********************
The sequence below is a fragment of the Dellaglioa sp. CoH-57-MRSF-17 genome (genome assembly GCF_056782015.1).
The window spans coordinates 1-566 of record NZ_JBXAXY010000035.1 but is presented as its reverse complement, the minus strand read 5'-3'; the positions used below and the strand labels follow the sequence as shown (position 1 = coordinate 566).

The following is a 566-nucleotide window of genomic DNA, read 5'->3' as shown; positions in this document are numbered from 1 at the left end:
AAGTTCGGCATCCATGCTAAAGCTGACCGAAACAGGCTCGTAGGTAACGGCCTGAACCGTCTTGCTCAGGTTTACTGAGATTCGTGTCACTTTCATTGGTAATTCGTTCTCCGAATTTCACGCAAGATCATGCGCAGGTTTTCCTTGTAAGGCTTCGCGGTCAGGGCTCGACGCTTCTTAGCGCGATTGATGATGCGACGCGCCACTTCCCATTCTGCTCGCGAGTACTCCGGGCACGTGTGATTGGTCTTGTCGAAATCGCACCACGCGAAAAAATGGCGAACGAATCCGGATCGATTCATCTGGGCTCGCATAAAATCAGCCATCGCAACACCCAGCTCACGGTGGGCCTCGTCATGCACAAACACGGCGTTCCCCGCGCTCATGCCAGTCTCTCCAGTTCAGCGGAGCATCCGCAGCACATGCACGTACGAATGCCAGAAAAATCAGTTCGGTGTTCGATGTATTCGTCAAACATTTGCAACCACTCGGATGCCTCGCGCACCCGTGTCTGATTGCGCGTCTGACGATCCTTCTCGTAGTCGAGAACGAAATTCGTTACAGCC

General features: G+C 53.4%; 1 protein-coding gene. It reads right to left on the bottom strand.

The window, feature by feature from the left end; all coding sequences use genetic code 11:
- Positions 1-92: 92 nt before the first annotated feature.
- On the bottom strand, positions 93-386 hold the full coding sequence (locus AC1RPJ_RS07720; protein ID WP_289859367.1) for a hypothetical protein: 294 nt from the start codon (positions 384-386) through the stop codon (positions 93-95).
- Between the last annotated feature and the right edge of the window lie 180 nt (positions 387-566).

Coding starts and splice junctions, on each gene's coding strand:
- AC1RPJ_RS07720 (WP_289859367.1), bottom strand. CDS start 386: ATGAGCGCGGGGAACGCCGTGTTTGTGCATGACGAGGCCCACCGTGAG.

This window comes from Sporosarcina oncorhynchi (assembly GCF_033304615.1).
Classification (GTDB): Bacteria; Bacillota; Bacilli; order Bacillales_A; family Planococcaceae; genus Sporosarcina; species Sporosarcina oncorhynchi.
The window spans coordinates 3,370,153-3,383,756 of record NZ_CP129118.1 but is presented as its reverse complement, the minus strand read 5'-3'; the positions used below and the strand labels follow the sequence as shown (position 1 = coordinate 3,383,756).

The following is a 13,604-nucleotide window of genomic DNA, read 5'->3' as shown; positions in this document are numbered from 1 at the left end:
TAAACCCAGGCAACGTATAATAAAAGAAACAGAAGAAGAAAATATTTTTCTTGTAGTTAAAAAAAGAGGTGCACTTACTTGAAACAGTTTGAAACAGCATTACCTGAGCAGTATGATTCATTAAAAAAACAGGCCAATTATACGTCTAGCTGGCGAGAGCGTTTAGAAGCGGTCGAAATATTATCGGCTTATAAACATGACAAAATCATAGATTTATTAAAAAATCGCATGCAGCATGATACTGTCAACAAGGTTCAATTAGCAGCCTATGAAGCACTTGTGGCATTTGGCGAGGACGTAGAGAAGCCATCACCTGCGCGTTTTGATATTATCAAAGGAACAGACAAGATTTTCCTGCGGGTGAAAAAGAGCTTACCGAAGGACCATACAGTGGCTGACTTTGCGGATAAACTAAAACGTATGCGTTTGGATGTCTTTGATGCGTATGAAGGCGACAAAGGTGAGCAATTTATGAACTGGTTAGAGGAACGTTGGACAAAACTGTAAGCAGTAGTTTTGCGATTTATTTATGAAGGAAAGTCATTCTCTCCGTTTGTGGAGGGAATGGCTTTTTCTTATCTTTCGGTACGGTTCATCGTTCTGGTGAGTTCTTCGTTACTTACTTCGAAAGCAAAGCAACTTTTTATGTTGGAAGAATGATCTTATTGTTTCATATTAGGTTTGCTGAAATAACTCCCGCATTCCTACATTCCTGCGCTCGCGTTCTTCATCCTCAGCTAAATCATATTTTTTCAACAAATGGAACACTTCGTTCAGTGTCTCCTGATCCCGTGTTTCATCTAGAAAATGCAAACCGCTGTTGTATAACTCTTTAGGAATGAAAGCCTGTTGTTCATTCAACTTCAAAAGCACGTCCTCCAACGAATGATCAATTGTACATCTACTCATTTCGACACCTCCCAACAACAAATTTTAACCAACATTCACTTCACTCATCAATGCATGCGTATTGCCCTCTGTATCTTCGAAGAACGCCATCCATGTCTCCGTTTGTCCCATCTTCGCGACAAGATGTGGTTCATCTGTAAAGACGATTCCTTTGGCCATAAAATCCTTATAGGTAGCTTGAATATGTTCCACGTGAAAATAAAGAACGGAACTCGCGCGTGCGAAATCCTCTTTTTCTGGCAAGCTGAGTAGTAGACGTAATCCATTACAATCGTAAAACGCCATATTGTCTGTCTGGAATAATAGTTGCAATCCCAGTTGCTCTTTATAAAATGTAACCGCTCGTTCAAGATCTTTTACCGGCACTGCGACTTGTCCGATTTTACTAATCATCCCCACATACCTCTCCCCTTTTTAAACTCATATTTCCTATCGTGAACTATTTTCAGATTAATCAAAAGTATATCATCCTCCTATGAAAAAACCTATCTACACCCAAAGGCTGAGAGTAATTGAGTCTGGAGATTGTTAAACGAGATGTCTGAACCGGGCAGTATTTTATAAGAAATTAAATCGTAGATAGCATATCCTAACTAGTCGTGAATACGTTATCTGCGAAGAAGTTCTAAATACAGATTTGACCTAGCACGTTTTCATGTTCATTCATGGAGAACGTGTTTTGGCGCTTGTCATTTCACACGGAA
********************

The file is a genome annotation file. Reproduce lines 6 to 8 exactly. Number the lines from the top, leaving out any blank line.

The window, feature by feature from the left end; all coding sequences use genetic code 11:
- Positions 1-92: 92 nt before the first annotated feature.
- On the bottom strand, positions 93-386 hold the full coding sequence (locus AC1RPJ_RS07720; protein ID WP_289859367.1) for a hypothetical protein: 294 nt from the start codon (positions 384-386) through the stop codon (positions 93-95).